• Thu. Dec 7th, 2023

Protesters clashed with security forces across France on Monday as hundreds of thousands of people took to the streets on Labor Day to express their anger at President Emmanuel Macron’s pension reform.

Unions were hoping for broad nationwide turnout to further rattle Macron, who was met with belittling and jeers as he traveled the country to defend reforms and relaunch his second term.

Macron signed legislation last month to raise the retirement age from 62 to 64, despite months of strikes against the bill.

At least 108 police officers were injured and 291 people arrested across France as violence erupted in several towns on the sidelines of major union marches, Interior Minister Gérald Darmanin told reporters.

In Paris, radical protesters hurled projectiles at police and smashed storefronts of businesses such as banks and real estate agents, with security forces responding with tear gas and water cannons, correspondents said. AFP.

As police sought to break up the protest at its end point, some individuals created a fire that spread to a building and prompted firefighters to respond.

– ‘Extremely rare’ –

Police had been given the last-minute green light to use drones as a security measure after a Paris court rejected a request from rights groups not to use them.

Security forces deployed tear gas in Toulouse, southern France, as tensions erupted during protests, while four cars were set on fire in the southeastern city of Lyon.

In the western city of Nantes, police also fired tear gas after protesters threw projectiles, AFP correspondents said. The windows of the Uniqlo clothing store were smashed.

Protesters briefly occupied the luxury InterContinental hotel in the southern city of Marseille, smashing flower pots and damaging furniture.

“In many cities in France, May Day was a moment of responsible mobilization and commitment. The scenes of violence on the sidelines of the demonstrations are all the more unacceptable,” Prime Minister Elisabeth Borne wrote on Twitter.

Darmanin added that such a high number of police officers injured was “extremely rare” for a May Day protest day.

He said a police officer who was hit by a Molotov cocktail had been burned on his face and hands but his life was not in danger.

Some 782,000 people demonstrated across France, including 112,000 in Paris alone, the interior ministry said. The CGT union said it had counted 2.3 million protesters across France, including 550,000 in the capital.

Turnout was massively higher than on May Day last year, but lower than the biggest protests seen against pension reform this year.

– ‘Always very strong’ –

Macron and his government have been trying to shake off months of popular discontent, hoping to relaunch his second term after the reform is enacted.

“The page will not turn until there is no withdrawal from this pension reform. The determination to win is intact,” said CGT president Sophie Binet during the Paris demonstration.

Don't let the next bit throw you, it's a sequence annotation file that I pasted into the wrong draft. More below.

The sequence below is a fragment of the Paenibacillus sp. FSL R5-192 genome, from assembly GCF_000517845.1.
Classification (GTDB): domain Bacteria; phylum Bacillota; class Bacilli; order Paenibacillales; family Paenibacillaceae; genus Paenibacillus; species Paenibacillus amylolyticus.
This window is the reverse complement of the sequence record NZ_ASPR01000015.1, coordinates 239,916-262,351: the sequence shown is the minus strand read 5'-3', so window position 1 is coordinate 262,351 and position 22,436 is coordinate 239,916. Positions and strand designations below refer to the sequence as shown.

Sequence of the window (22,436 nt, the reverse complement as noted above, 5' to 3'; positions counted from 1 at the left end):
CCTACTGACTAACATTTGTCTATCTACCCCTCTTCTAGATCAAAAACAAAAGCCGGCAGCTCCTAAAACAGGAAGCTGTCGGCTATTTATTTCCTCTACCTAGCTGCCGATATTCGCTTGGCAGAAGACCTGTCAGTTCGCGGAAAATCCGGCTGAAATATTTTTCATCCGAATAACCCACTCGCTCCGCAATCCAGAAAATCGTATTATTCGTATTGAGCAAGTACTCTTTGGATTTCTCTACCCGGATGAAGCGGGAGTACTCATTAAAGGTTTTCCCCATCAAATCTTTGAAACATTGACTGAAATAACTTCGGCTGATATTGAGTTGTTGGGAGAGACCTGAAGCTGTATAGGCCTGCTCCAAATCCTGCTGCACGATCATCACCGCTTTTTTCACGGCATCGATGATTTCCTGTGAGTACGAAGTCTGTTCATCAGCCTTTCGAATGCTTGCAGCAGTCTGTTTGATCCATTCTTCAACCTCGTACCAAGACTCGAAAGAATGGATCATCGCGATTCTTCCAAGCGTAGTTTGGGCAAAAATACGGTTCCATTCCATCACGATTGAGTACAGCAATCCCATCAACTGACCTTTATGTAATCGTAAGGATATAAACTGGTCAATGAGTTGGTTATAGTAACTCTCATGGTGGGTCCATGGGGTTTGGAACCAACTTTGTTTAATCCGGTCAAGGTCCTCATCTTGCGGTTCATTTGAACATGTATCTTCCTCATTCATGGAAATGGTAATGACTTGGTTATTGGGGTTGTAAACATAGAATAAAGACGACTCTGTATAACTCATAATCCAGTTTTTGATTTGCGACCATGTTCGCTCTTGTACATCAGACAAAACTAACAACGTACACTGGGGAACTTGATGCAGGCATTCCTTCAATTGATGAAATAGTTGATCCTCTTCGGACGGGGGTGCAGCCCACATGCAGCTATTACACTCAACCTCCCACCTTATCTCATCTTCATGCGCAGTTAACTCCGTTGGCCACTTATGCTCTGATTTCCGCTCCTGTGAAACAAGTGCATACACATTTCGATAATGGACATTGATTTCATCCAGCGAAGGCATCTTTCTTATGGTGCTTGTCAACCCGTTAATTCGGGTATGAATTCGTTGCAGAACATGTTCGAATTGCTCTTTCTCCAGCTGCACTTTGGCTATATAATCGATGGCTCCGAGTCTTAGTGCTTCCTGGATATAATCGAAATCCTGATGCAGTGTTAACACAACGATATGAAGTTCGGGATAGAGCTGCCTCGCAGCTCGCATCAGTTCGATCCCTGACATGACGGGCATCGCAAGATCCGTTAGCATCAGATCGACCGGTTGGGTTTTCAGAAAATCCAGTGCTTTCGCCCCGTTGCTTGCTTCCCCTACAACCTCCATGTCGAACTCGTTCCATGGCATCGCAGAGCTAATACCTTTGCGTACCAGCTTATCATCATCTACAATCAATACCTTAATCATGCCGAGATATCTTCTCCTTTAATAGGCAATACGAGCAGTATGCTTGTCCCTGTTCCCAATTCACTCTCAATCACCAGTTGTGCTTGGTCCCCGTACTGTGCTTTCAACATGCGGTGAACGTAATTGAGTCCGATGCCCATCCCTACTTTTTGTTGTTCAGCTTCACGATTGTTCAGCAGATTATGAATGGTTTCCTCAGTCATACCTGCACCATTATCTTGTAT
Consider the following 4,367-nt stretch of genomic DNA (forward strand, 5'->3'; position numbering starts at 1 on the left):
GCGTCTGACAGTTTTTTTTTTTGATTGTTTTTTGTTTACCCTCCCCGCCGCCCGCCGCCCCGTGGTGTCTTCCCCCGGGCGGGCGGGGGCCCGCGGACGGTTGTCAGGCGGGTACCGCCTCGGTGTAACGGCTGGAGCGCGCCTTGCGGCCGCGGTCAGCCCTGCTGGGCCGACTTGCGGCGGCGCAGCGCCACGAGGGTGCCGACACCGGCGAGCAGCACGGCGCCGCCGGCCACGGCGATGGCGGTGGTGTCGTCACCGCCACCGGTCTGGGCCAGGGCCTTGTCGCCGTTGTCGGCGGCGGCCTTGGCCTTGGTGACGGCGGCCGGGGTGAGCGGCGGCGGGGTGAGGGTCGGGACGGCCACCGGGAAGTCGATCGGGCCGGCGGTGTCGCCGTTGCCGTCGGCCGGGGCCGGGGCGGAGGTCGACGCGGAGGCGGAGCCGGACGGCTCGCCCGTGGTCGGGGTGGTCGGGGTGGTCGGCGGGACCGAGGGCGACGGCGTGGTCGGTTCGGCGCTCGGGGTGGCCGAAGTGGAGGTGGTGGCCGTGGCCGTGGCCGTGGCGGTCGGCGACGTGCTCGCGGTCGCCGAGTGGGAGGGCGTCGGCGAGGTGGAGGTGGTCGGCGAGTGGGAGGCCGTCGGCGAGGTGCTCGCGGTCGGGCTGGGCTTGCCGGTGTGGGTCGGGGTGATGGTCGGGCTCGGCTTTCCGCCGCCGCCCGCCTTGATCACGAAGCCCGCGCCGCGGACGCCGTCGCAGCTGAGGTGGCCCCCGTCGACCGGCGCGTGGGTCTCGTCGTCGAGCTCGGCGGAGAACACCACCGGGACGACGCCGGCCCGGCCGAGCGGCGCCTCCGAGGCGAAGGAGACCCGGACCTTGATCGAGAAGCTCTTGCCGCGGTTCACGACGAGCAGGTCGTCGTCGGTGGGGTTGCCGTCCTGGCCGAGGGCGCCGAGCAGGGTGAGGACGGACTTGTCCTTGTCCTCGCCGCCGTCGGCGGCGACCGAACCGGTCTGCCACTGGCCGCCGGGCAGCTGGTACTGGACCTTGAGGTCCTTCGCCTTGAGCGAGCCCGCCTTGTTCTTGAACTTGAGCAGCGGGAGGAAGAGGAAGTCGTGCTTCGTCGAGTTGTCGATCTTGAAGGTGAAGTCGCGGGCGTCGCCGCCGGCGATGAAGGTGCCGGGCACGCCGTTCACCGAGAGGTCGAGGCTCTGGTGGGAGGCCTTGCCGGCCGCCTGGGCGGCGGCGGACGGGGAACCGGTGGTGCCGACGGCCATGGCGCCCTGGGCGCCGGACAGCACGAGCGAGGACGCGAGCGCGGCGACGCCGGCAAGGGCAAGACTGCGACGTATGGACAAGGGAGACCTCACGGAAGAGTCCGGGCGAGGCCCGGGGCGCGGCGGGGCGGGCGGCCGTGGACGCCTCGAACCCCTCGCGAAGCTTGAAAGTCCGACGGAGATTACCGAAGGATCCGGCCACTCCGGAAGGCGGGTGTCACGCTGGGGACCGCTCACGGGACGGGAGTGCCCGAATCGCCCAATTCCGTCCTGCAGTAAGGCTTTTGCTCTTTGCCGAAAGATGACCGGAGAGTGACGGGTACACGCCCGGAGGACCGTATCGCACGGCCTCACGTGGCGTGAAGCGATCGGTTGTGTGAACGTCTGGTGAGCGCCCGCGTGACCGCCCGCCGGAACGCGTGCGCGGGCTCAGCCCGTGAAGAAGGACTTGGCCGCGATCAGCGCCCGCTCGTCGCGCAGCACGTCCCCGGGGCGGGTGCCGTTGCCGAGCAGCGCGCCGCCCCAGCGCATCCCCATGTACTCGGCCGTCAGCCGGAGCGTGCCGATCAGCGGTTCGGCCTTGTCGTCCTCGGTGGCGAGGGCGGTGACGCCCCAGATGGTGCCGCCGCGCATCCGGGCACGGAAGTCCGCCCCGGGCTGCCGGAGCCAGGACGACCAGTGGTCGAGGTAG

“The mobilization is still very, very strong,” added Laurent Berger, head of the CFDT union.

“It’s a sign that resentment and anger are not diminishing.”

Monday marked the first time since 2009 that France’s eight main unions have joined the call to protest.

– “Red card” to Macron –

France has been rocked by a dozen days of nationwide strikes and protests against Macron and his pension changes since mid-January, some of which have turned violent.

When Macron attended the French soccer Cup final on Saturday, he was greeted by activists waving red cards.

Nearly three in four French people were unhappy with Macron, according to a survey by the IFOP polling group published last month.

Borne, with Macron’s backing, invoked the constitution’s controversial Article 49.3 in March to push pension reform through parliament without a vote in the lower house.

On the Place de la République where the Parisian march began, a huge vest with the slogan “Macron resigns” was attached to the giant statue symbolizing the French Republic at its center.

“The law has been passed but has not been accepted, there is a desire to peacefully demonstrate discontent to have a reaction in response that shows a certain level of decency,” said Céline Bertoni, 37, a university student in Clermont. -Center. Ferrand.

Smaller scale and less turbulent May Day protests took place across Europe, including in Spain where flag-waving demonstrators joined more than 70 rallies under the slogan: ‘Raise wages, lower prices and share the profits”.

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(This story has not been edited by News18 staff and is published from a syndicated news agency feed)

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